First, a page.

A budget deal in Washington remains elusive as legislators in the House and Senate fail to reach consensus on a measure to fund the federal government for the remainder of fiscal year 2011. Current authorization funding the federal government expires at midnight tonight and unless a deal can be brokered, non-essential federal government activities will be affected. Notably, the government shutdown would be partial, with a significant number of the 4.4 million federal employees halting work but nonetheless, many government services will slow or stop completely. The following is a snapshot of how a government shutdown might affect you.
What does this budget fight mean for the business community?
We are potentially seeing a shift in the way government policy is made and enacted. It is increasingly likely that the budget process is becoming a vehicle to create or change government policy. In the latest round of budget fighting, for example, funding cuts have been proposed to the Environmental Protection Agency and to the Dodd-Frank Wall Street Reform and Consumer Protection Act. Some Members of Congress see the budget process as a way to roll back or slow the implementation of legislation.
What does the shutdown mean for government contractors?
While a prolonged government shutdown seems unlikely, government contractors may be severely impacted if the budget impasse continues for an extended period of time. Approval of new contracts will be put on hold. Some contractors will be required to stop work altogether or have the delivery of their payments delayed. Additional analysis of the shutdown's effect on contractors appears on The Contractor's Perspective, a blog published by Husch Blackwell's Government Contracts Practice Group.
What does the shutdown mean for the general public?
The government shutdown would have little impact over the weekend, as most government offices are typically closed. Starting Monday, affected federal workers will begin furlough and the operations, services and programs performed by the federal government will slow. Services that are critical to the safety of life and protection of property will continue to operate. The postal service, air traffic control and military operations in Afghanistan, Iraq and Libya will continue to operate. The federal courts will stay open for at least two weeks, operating on funds generated from filing fees. The Federal Housing Administration, which provides loan guarantees to more than 30 percent of all mortgages, will cease processing new loans. Social security checks will continue to be distributed, but new applications for benefits may not be processed. Passport offices nationally will shut down.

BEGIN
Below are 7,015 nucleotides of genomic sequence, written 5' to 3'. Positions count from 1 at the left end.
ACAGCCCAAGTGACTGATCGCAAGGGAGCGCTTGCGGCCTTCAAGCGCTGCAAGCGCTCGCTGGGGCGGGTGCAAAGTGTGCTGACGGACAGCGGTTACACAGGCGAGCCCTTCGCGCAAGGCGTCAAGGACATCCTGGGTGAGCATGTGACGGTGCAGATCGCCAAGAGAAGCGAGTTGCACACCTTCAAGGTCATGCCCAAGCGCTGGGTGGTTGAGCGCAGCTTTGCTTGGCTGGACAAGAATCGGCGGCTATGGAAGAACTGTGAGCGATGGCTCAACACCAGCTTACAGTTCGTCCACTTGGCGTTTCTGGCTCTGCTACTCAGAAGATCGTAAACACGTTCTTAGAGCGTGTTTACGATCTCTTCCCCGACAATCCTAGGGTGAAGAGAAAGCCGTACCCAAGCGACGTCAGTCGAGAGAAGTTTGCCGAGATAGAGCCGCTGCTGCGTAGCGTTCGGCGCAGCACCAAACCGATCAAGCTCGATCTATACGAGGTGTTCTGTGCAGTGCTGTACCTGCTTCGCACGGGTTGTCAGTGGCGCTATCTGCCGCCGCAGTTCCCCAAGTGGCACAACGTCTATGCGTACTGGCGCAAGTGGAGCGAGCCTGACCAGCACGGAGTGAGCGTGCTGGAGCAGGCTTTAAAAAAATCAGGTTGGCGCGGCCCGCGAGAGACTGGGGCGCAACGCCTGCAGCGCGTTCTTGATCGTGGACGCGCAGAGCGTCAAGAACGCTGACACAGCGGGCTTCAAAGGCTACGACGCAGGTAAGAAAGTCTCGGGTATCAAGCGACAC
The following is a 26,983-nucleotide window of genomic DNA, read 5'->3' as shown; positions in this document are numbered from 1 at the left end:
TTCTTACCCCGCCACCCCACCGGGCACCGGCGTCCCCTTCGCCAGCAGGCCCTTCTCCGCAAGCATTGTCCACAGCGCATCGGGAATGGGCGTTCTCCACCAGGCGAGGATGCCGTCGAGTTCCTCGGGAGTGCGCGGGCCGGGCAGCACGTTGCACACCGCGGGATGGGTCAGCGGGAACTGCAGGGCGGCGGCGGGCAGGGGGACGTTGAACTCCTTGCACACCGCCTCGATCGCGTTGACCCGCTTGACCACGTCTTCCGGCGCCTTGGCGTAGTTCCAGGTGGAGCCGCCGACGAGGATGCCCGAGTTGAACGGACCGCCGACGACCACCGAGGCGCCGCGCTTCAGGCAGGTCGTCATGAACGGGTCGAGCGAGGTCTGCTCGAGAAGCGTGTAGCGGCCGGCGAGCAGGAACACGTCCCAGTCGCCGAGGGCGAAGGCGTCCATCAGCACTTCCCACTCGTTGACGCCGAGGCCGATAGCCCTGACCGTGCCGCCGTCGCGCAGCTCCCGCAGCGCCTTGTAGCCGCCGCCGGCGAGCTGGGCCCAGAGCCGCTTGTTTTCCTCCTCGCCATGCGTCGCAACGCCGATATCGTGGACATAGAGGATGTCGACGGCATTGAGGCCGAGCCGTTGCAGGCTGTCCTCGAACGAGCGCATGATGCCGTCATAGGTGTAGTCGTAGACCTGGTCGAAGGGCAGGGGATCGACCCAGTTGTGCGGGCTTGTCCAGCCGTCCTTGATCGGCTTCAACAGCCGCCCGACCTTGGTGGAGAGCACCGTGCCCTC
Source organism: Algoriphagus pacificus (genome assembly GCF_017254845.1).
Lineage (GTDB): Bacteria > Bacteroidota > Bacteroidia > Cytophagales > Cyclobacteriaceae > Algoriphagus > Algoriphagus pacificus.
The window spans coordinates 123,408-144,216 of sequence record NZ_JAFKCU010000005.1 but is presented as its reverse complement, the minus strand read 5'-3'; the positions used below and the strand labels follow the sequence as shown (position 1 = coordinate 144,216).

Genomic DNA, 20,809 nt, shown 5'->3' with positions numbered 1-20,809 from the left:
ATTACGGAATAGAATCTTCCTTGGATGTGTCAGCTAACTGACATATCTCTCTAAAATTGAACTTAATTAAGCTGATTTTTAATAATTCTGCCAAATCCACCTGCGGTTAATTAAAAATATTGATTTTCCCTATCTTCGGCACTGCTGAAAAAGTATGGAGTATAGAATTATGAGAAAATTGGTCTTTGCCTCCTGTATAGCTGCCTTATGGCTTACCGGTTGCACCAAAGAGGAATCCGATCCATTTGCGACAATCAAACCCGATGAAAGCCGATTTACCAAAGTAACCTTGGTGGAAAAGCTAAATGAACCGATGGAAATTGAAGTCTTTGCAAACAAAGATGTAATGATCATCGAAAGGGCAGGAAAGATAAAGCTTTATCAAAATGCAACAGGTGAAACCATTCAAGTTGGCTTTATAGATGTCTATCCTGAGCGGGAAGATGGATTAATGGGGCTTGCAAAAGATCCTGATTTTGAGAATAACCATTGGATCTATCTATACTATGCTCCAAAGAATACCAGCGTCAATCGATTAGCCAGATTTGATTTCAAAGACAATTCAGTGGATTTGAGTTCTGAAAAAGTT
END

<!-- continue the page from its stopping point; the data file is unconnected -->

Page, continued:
What does the shutdown mean for state governments?
State governments have less liquidity than they did during the government shutdowns of 1995 and 1996 and will likely have a difficult time continuing services without income from the federal government. State programs funded by the federal government, including higher education, research and law enforcement training, will be stopped or delayed. States will also have to grapple with unpaid government contractors and closed federal facilities. States will have a difficult time working with the federal government, and they may see a loss in tax revenue from tourists if they depend on revenue from visitors to national parks or monuments.
Why are we close to a government shutdown?
The fiscal 2011 budget should have been enacted into law by October 1, 2010. However, with the midterm elections in full swing in September of last year, members of the 111th Congress did not complete the annual budget process. While it is not uncommon for Congress to miss their annual budget deadline, it is more rare that the budget is pushed to the next Congress. Effectively, since October 1, 2010, the federal government has been running on a series of Continuing Resolutions to fund the federal government at fiscal 2010 levels. This has made it difficult for some federal agencies to function, as they have been allocated their budgets in one-month increments instead of annual funding allotments. Conservative Republicans elected in November have demanded significant spending reductions, which consequently set up the first major political battle in the new Congress, where Democrats retain control of the Senate.
What happens next?
Negotiations will continue over the weekend. At the end of the day, the majority in both parties would like to avoid a prolonged government shutdown. The three primary players in the negotiation process include Senate Majority Leader Harry Reid, House Speaker John Boehner and President Obama. Once a compromise is reached, the bill will need to be passed in both the House and Senate and signed by President Obama.
At the time this alert was posted, there was no agreement; however, there were indications that some progress was being made on reaching an agreement.